A world marked by uncertainty
Humans live in what sociologists refer to as “the age of uncertainty”. The economic crisis and its effects on your closest reality, the digital revolution, and those constant changes at the political, social, and even personal levels immerse you in a strange sense of helplessness.
Many books discuss this. People are immersed in a scenario in which it’s difficult to find professional stability. Nowadays, young people go to college but have few job prospects.
Anxiety is common these days because the human brain needs certainty and security. However, the current environment offers just the opposite.
I feel lonely but nobody sees me
Loneliness is another epidemic with similar characteristics. Older people are isolated and this is a challenge society must address. However, young people are also carrying the weight of loneliness.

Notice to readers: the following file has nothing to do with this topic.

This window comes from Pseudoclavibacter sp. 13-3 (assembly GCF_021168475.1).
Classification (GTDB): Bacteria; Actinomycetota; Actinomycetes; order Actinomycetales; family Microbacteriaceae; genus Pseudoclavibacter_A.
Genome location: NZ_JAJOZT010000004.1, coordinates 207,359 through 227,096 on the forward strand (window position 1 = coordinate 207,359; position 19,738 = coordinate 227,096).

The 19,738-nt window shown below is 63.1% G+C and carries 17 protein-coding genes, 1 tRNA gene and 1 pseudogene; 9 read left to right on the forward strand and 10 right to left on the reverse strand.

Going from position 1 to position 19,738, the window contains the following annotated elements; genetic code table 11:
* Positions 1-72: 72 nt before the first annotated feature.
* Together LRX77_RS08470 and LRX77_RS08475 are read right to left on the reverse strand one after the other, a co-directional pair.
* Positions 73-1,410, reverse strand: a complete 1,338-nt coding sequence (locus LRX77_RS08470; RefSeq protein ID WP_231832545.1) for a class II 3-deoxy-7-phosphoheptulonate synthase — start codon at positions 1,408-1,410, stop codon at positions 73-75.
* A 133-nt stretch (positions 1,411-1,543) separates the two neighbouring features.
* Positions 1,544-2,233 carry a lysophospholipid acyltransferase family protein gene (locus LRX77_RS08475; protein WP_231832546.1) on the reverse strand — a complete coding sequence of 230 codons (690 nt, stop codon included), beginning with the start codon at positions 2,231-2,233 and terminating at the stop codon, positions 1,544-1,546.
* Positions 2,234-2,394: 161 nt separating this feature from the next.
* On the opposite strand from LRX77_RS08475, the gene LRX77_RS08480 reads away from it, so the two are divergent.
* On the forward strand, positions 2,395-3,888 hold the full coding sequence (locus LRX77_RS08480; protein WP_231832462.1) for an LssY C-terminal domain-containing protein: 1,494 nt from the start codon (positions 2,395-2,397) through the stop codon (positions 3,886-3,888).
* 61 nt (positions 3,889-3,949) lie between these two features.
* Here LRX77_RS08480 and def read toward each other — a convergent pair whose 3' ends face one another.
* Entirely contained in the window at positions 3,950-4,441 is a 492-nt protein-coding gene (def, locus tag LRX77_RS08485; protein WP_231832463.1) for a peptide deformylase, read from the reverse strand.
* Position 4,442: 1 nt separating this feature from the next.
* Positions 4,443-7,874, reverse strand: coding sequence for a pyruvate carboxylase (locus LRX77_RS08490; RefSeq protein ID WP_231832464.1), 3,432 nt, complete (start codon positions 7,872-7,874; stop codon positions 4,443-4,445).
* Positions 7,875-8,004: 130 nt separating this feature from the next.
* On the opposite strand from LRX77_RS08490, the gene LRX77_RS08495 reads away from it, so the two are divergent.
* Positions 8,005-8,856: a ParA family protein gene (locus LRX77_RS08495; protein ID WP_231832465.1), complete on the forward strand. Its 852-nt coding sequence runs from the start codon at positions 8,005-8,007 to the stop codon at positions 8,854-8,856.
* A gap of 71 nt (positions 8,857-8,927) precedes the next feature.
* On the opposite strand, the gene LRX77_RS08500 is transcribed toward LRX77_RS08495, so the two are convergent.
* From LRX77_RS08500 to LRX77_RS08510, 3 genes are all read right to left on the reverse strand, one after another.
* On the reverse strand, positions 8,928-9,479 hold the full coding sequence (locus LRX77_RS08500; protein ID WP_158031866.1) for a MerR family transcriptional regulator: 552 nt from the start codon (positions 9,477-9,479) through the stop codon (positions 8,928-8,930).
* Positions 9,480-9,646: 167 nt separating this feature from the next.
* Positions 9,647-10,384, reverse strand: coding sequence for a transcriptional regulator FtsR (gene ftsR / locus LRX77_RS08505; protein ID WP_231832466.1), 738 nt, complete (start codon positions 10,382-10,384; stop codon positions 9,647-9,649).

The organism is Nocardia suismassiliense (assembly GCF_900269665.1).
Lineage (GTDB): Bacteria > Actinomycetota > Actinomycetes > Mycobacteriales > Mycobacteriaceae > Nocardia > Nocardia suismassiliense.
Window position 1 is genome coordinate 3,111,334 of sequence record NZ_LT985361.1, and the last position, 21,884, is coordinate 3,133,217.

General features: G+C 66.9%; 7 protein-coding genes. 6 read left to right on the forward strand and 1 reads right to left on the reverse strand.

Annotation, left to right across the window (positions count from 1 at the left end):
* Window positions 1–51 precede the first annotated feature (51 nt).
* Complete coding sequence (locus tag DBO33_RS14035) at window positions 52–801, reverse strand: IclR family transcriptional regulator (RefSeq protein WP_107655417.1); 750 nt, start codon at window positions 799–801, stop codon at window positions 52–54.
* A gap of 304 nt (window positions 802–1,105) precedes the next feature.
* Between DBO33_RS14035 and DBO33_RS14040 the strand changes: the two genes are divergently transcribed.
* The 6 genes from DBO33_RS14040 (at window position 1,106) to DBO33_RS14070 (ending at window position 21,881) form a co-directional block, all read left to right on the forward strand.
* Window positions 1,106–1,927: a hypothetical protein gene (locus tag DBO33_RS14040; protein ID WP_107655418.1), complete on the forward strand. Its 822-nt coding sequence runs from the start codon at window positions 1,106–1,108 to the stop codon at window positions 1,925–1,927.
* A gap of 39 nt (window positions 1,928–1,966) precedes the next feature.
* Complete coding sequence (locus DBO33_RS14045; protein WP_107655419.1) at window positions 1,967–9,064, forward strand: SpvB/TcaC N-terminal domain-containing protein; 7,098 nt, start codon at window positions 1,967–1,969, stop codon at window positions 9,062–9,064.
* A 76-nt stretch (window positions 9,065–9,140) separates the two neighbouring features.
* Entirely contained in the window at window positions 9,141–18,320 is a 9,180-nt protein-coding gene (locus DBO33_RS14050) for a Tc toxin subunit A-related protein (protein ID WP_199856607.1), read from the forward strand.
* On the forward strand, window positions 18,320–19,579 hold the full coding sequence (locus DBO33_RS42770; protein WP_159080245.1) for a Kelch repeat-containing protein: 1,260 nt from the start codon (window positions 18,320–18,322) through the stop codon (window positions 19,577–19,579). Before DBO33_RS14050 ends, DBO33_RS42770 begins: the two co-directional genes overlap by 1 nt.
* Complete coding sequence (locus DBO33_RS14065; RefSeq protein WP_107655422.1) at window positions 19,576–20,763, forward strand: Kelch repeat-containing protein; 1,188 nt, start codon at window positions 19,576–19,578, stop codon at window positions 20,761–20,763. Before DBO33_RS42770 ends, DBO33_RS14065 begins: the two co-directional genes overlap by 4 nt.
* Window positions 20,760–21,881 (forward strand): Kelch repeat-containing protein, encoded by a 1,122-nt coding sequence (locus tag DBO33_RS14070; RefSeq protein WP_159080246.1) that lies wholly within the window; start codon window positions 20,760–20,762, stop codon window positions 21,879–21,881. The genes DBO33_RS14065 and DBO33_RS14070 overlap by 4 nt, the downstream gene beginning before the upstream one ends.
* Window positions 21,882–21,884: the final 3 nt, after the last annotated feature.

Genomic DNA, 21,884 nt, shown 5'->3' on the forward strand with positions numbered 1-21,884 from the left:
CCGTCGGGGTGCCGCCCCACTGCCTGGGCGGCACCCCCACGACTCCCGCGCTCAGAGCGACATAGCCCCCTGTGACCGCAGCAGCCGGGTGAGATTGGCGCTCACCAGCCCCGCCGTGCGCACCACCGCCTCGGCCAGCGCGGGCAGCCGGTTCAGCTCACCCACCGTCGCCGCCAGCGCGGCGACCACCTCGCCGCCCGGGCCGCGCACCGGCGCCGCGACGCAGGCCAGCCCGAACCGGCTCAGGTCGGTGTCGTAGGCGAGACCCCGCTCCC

The data indicates that millennials are displaying more and more anxiety. Thus, one can’t ignore the fact that suicide rates among teenagers are on the rise.
Factors such as bullying, harmful social relationships, low self-esteem, poor emotional management, and the pressure of social networks (where reality is so distorted) all take a huge toll at a psychological level.
As you can see, this is another cause of why more people are experiencing anxiety these days.
What to do about anxiety
What’s the solution, then? Well, there’s no single solution but many. The first one is to be aware that you can’t control your surroundings. Society is changing. It puts pressure on you and demands things from you.
There’s only one option in the face of something you can’t control: develop adequate coping and emotional management skills. Nowadays, therapies such as cognitive-behavioral can be of great help in this regard. However, society needs more strategies.